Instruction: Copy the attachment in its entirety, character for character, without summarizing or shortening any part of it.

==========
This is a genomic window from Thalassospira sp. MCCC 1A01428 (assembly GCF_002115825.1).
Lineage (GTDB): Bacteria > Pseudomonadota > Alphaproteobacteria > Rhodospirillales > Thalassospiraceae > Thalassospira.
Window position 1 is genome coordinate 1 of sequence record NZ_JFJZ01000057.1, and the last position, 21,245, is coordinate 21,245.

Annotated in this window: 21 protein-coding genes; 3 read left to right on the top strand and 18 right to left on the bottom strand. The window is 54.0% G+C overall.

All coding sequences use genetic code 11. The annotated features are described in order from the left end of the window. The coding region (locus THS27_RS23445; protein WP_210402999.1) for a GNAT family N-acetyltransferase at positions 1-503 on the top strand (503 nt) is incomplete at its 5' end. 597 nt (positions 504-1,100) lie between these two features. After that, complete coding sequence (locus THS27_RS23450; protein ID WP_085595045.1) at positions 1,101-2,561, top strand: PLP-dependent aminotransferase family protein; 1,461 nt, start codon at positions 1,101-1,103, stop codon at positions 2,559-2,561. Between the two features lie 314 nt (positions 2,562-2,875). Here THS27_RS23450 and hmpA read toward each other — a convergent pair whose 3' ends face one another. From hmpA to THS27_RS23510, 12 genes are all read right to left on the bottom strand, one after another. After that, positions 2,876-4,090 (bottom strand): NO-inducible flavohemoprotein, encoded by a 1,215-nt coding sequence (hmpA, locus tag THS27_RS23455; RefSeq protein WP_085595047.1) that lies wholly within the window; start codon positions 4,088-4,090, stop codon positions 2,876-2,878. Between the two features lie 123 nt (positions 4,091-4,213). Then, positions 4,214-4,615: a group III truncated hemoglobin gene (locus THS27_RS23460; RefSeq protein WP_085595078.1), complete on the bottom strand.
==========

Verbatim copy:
This is a genomic window from Thalassospira sp. MCCC 1A01428 (assembly GCF_002115825.1).
Lineage (GTDB): Bacteria > Pseudomonadota > Alphaproteobacteria > Rhodospirillales > Thalassospiraceae > Thalassospira.
Window position 1 is genome coordinate 1 of sequence record NZ_JFJZ01000057.1, and the last position, 21,245, is coordinate 21,245.

Annotated in this window: 21 protein-coding genes; 3 read left to right on the top strand and 18 right to left on the bottom strand. The window is 54.0% G+C overall.

All coding sequences use genetic code 11. The annotated features are described in order from the left end of the window. The coding region (locus THS27_RS23445; protein WP_210402999.1) for a GNAT family N-acetyltransferase at positions 1-503 on the top strand (503 nt) is incomplete at its 5' end. 597 nt (positions 504-1,100) lie between these two features. After that, complete coding sequence (locus THS27_RS23450; protein ID WP_085595045.1) at positions 1,101-2,561, top strand: PLP-dependent aminotransferase family protein; 1,461 nt, start codon at positions 1,101-1,103, stop codon at positions 2,559-2,561. Between the two features lie 314 nt (positions 2,562-2,875). Here THS27_RS23450 and hmpA read toward each other — a convergent pair whose 3' ends face one another. From hmpA to THS27_RS23510, 12 genes are all read right to left on the bottom strand, one after another. After that, positions 2,876-4,090 (bottom strand): NO-inducible flavohemoprotein, encoded by a 1,215-nt coding sequence (hmpA, locus tag THS27_RS23455; RefSeq protein WP_085595047.1) that lies wholly within the window; start codon positions 4,088-4,090, stop codon positions 2,876-2,878. Between the two features lie 123 nt (positions 4,091-4,213). Then, positions 4,214-4,615: a group III truncated hemoglobin gene (locus THS27_RS23460; RefSeq protein WP_085595078.1), complete on the bottom strand.